Red Sox need a shorter leash for starter Andrew Cashner

BOSTON, MA - AUGUST 06: Andrew Cashner #48 of the Boston Red Sox pitches in the first inning of a game against the Kansas City Royals at Fenway Park on August 6, 2019 in Boston, Massachusetts. (Photo by Adam Glanzman/Getty Images)
BOSTON, MA - AUGUST 06: Andrew Cashner #48 of the Boston Red Sox pitches in the first inning of a game against the Kansas City Royals at Fenway Park on August 6, 2019 in Boston, Massachusetts. (Photo by Adam Glanzman/Getty Images) /

The Boston Red Sox need to pull right-handed pitcher Andrew Cashner from the game before opposing lineups see him for the third time.

Not every starting pitcher is built to go the distance. A manager needs to know the limits of his pitching staff and be ready to give his starter the hook before he reaches his breaking point. The Boston Red Sox are still figuring out how to utilize midseason acquisition Andrew Cashner and the learning curve proved costly in his latest outing.

Cashner produced another dud on Tuesday, getting shelled by the Kansas City Royals for six runs over 5 1/3 innings. The loss dropped him to 1-4 with a brutal 7.53 ERA in five starts since joining the Red Sox.

The results were ugly but Cashner’s line would have looked far more appealing if he stopped after five innings. The Royals broke the game open with a three-run sixth inning, doubling their lead while chasing Cashner from the game.

The frame began with the top of the Royals lineup stepping to the plate to face Cashner for the third time. Whit Merrifield led off with a base hit and Hunter Dozier drove him in two batters later. Jorge Soler followed with a two-run homer and an outing on the verge of becoming a quality start quickly unraveled into a dumpster fire.

Cashner hadn’t even reached 70 pitches yet through five innings and pitched well enough to keep the Red Sox in the game to that point. They couldn’t have known it was time to pull him, right? Well, maybe they should have.

A review of his season splits shows Cashner starts out strong, holding opposing hitters to a .225 batting average and .673 OPS the first time through the lineup. Hitters are moderately more successfully their next time through the order but he still limits them to a respectable .253 average and .764 OPS. After that is where it gets messy. When Cashner faces batters for the third time in a game, he’s allowing a .310 average and .808 OPS.

His track record shows a similar trend. Cashner’s OPS allowed throughout his career rises from .694 the first time through the order to .805 when he faces hitters for the third time.

Cashner brushed off questions from reporters after the game regarding why it’s harder for him to get hitters out the third time through the order.

"“I don’t know,” said Cashner. “I’m not a numbers guy.”"

Not a numbers guy? The number is three, Cash! He was clearly deflecting the question but we know the answer. Most pitchers are less successful each time through the order. It’s the nature of the game as hitters make adjustments after seeing how a pitcher attacks them.

The regression each time through the order may be more extreme for a pitcher like Cashner. He’s not an overpowering strikeout machine who can blow hitters away even when they know what’s coming. He’s trying to induce weak contact for ground balls and that makes him more predictable. Once hitters see which pitches are working for him that night and how he’s approaching them, it makes their job easier.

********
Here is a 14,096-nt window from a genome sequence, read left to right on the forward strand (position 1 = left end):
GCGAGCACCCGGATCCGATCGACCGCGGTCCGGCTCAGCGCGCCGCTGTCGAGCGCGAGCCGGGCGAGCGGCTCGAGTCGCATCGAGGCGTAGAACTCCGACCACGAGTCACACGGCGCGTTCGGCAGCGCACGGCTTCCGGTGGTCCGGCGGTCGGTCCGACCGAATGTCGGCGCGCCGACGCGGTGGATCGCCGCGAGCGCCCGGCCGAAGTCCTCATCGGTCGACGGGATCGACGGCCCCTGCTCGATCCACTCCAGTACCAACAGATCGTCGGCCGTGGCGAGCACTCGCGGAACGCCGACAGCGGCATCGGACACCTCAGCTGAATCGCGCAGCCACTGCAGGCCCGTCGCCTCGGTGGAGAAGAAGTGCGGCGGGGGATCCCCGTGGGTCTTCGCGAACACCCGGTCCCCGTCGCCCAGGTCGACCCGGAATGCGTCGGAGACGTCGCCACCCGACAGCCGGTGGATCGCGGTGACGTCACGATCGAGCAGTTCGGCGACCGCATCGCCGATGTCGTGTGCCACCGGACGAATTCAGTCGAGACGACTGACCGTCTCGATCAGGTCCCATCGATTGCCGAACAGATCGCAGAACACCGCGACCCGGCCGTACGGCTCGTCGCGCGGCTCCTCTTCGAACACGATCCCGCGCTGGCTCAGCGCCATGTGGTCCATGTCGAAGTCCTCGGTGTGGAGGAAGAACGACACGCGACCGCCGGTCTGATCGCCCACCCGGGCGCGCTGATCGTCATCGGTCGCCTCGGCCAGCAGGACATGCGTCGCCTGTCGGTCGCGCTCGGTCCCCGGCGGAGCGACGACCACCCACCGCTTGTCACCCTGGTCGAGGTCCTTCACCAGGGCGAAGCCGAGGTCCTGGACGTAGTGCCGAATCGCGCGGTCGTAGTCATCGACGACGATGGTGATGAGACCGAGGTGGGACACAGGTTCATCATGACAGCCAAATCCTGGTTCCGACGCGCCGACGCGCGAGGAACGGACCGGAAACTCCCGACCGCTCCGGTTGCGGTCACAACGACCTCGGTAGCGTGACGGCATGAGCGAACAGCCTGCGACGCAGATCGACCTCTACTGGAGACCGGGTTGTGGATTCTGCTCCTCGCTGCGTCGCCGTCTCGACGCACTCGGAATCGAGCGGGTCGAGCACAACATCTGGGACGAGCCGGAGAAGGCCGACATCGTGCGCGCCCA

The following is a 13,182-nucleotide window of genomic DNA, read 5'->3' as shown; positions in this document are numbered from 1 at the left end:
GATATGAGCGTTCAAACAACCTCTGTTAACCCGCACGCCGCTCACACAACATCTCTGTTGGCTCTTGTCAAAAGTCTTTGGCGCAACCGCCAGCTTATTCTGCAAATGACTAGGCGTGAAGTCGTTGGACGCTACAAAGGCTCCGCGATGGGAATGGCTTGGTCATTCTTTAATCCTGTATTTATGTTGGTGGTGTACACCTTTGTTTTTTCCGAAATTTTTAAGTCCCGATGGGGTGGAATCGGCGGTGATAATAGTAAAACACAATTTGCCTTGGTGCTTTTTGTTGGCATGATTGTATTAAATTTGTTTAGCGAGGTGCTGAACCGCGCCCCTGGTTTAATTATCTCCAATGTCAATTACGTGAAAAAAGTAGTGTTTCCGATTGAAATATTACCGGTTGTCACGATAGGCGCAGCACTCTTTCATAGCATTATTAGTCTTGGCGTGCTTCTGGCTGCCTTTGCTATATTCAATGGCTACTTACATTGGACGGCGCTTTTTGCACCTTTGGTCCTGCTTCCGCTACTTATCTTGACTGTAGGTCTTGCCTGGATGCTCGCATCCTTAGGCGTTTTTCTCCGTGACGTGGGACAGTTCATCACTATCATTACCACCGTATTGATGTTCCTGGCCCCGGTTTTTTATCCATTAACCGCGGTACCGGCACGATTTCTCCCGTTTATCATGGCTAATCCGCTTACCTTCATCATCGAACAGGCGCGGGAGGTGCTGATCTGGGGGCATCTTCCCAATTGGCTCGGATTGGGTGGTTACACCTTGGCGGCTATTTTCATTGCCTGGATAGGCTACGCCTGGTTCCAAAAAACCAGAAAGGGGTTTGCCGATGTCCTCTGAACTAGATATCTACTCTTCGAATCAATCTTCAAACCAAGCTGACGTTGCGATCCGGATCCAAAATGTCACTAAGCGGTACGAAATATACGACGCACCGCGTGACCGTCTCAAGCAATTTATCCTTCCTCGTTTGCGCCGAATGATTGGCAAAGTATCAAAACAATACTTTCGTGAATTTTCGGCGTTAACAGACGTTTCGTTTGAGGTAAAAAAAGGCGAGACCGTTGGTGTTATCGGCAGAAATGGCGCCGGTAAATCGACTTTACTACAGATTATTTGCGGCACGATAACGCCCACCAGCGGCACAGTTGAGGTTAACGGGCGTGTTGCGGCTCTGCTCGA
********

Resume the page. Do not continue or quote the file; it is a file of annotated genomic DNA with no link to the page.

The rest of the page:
Cashner could have called it a night after five innings feeling satisfied that he held the Royals to three runs and kept the game within reach. If Alex Cora wanted to press his luck by letting him start the sixth inning against the top of the order, he should have had a much shorter leash. Cora certainly shouldn’t have left Cashner in to face Soler, who had already homered off him earlier that night and is now tied for third in the American League with 31 home runs.

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The Red Sox made a similar mistake in Cashner’s last outing when the Tampa Bay Rays tacked on three more runs against him in the sixth inning. All three runs he allowed to the Yankees in his previous start came during their third trip through the order. Cashner also gave up the go-ahead home run the third time he faced Justin Smoak in a loss to the Blue Jays.

Would pulling Cashner make a difference in a game where the offense mustered only two runs? Perhaps not, although we can’t underestimate how deflating it can be for the Red Sox offense to constantly be asked to bail out the pitching staff. Boston’s bats could have rallied with more confidence if it were a one-run game in the ninth inning instead of four runs.

Pitching deep into games has been a problem for the Red Sox rotation. Prior to the Cashner trade, the spot starters they cycled through the No. 5 spot struggled to make it to five innings. Getting a solid five out of Cashner is an improvement and if he’s pitching well then he should last a bit longer before the lineup comes up for the third time. The Red Sox should be content with that rather than pushing Cashner too far.

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Boston’s bullpen isn’t exactly trustworthy but they have several options who fare better than Cashner does when facing hitters for the third time. He’s a capable back of the rotation option but not a pitcher who will carry a heavy workload. Cashner can help this team but the team isn’t helping him when they leave him in too long.